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Nuget.Downloader package – Download a local NuGet repository using Nuget

22 Oct

by Jon Galloway

NuGet supports multiple feeds, running against either a server or a simple folder / fileshare. See Phil Haack’s post explaining both options for more information. I’m a big believer in running your own local NuGet feed for a lot of reasons – offline access, control over updates, and as an absolute must-have for demonstrations and training. I previously wrote up a NuGet Powershell script which pages through the NuGet OData feed and downloads local copies of the packages. It’s a little more complex than you’d guess, since the script needs to follow redirections and page links, plus I added in some options to skip downloads for features you’ve got, only grab the most popular X packages, etc.

I’d always assumed this would end up as a NuGet package, although the use case is a little out of the ordinary. The primary use case of NuGet is to add things (libraries, code, and content) to an existing application, and this NuGet package doesn’t work at the project level at all. But, it’s just so handy – and there had been enough requests for it – that I couldn’t help myself.

I’d actually started on this when Eric Hexter mentioned that he was working on it as well, so I merged what he’d done, removed all the affiliate ad codes he’d snuck in, and uploaded it yesterday. So, here’s NuGet.Downloader.

2011-03-10 15h46_44

 

  PM> Install-Package Ext.NET

 

How to use it

  1. Open a project in Visual Studio (it doesn’t matter which – if you try to install a package outside of a solution, you’ll get slapped down with “The current environment doesn’t have a solution open”).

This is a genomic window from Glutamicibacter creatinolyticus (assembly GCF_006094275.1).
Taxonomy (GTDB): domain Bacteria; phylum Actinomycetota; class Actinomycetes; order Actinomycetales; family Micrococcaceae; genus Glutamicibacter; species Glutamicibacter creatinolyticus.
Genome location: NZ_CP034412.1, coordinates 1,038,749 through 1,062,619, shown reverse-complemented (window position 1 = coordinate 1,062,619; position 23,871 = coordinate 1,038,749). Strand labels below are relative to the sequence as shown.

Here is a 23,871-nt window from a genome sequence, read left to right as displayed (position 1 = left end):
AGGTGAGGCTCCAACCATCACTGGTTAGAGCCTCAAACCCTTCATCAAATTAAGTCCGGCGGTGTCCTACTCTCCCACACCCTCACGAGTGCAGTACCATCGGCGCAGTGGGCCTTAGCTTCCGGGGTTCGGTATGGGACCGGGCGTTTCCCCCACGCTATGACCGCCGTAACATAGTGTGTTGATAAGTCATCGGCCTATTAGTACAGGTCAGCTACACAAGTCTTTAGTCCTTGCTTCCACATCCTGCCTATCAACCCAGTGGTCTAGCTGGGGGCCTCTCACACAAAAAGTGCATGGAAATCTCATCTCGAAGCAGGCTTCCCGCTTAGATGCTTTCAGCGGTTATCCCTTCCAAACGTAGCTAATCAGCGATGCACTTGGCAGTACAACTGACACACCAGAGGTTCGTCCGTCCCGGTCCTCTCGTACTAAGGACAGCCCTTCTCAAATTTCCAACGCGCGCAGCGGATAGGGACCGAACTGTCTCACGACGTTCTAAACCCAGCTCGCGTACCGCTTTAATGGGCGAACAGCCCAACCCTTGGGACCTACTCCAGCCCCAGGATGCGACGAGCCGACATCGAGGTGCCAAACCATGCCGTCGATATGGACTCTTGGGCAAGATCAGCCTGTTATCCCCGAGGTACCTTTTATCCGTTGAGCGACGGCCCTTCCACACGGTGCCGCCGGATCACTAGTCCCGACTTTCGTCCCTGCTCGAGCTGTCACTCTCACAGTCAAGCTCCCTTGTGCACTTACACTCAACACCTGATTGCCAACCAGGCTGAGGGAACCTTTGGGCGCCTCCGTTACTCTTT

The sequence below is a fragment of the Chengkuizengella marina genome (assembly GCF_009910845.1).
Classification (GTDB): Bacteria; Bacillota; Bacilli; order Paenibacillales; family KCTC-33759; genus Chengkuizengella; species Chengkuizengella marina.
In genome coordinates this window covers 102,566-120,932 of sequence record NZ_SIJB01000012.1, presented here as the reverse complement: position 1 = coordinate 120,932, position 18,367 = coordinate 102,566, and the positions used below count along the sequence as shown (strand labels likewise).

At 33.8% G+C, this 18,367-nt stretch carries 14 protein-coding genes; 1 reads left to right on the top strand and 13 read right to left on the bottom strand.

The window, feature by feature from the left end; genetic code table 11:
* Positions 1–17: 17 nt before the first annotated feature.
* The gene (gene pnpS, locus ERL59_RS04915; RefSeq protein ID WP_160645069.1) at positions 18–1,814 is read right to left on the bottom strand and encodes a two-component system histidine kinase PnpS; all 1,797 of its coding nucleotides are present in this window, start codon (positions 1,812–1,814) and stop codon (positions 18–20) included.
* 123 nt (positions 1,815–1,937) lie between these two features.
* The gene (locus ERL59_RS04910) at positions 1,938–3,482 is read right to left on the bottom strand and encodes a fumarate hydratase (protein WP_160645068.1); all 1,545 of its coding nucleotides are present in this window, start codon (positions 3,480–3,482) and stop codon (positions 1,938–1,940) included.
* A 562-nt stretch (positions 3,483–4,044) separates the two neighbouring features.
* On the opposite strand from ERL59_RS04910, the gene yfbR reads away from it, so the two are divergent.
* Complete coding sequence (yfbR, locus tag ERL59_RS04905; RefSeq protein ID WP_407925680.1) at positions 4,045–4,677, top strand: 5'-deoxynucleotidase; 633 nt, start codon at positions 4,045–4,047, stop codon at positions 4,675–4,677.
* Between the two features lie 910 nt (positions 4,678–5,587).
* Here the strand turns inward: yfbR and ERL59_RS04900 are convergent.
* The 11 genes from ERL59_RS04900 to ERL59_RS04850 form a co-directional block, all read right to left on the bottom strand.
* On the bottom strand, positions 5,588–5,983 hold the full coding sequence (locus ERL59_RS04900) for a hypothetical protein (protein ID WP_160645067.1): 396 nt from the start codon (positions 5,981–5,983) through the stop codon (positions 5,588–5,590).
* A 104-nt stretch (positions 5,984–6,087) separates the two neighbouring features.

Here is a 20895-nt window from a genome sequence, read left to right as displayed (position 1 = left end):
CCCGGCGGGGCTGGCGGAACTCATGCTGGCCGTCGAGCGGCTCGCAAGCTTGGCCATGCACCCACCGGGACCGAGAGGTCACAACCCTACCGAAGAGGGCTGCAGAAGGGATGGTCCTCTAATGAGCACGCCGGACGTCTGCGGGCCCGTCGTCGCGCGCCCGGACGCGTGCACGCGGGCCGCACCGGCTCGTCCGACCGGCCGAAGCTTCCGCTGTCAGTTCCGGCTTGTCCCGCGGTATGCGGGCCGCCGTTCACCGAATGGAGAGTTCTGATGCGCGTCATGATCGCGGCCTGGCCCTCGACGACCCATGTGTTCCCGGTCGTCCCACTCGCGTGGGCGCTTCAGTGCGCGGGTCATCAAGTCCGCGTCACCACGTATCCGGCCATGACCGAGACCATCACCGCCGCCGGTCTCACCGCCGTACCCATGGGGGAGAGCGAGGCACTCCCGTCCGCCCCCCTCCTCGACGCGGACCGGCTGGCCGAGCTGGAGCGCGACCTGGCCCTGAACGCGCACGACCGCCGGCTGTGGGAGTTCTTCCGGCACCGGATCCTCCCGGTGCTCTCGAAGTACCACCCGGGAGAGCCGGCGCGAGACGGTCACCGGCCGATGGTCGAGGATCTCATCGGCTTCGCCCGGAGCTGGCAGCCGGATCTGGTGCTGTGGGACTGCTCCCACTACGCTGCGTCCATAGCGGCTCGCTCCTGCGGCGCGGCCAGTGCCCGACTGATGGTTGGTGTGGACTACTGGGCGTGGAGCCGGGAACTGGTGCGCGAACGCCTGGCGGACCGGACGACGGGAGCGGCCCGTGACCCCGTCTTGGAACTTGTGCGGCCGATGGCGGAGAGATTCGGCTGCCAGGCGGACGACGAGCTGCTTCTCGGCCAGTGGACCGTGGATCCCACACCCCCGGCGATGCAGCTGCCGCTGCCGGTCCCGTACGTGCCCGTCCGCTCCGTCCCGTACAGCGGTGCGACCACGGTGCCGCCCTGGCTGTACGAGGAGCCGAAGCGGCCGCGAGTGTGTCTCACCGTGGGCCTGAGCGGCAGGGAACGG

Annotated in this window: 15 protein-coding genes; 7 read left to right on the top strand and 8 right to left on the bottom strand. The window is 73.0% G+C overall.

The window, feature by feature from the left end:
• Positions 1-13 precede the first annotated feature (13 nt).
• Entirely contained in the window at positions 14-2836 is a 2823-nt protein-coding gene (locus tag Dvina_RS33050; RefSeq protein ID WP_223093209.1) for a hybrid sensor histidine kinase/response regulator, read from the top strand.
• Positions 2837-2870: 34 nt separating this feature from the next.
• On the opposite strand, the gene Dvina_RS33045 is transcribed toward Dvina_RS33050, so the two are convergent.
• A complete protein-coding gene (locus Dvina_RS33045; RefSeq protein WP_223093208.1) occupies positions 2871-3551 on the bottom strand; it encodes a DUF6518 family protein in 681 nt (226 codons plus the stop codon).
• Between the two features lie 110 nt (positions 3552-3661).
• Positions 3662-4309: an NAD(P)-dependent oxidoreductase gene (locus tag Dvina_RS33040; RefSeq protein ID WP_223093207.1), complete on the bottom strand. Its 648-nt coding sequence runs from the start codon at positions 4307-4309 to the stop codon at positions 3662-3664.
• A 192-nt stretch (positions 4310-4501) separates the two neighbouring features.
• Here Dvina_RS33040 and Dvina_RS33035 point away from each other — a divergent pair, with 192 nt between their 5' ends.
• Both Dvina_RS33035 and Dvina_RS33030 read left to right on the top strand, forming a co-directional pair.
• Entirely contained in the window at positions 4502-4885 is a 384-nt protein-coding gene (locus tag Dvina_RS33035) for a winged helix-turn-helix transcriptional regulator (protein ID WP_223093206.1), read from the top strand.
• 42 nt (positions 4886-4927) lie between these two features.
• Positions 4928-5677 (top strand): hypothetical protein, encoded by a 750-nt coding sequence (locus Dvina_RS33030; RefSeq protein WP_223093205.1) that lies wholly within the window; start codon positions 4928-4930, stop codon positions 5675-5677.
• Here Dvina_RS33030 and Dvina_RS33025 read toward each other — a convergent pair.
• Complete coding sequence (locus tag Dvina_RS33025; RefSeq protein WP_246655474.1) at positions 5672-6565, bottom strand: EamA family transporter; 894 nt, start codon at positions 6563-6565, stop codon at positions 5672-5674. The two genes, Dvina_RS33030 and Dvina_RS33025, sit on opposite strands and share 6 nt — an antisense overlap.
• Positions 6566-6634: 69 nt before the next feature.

2. Open the Package Manager console (View / Other Windows / Package Manager Console).
  3. Type “install-package NuGet.Downloader” – you should see “Successfully installed ‘Nuget.Downloader 1.0.0.5’.” (with whatever the current version number is).
  4. This adds a new commend to the Package Manager console, Download-Packages. You can run it without any parameters, which will grab the top 500 most popular NuGet packages and drop them in a new LocalNuGet folder inside your My Documents folder.
  5. If desired, uninstall the package using Uninstall-Package.

Parameter options:

  • feedBaseUrl (default: official NuGet package feed, following redirections) – you can point this at a corporate NuGet server or some other location
  • latest (default: $true) – when true, only grabs the latest version of each package
  • overwrite (default: $false) – when true, downloads and overwrites all packages regardless of whether you already have a copy
  • top (default: 500) – number of packages to download, ordered by package popularity. If $null, downloads all packages; if 1 it would download the most popular package
  • destinationDirectory – (default: %HOMEPATH%\Documents\NuGetLocal) full path to the directory you’d like the packages downloaded to. Note: I changed this from LocalNuGet in the Powershell to NuGetLocal in the package, as I thought it made more sense

Example – downloading the top 10 most popular packages with overwrite option, then removing the package:

PM> Install-Package NuGet.Downloader
Successfully installed 'Nuget.Downloader 1.0.0.5'.   PM> Download-Packages -top 10 -overwrite $true
Downloading latest 10 packages (by download count)
downloading from http://packages.nuget.org/v1/FeedService.svc/Packages?$filter=IsLatestVersion eq true&$orderby=DownloadCount desc&$top=10
Complete. Local packages saved to C:\Users\Jon\Documents\NuGetLocal
PM> Uninstall-Package NuGet.Downloader
Successfully uninstalled 'Nuget.Downloader 1.0.0.5'.

PM>

Hope it helps you out, and please let me know how I can make it better.

Referenced by: http://weblogs.asp.net/jgalloway/archive/2011/03/10/nuget-downloader-package-download-a-local-nuget-repository-using-nuget.aspx

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Posted by on October 22, 2011 in C#

 

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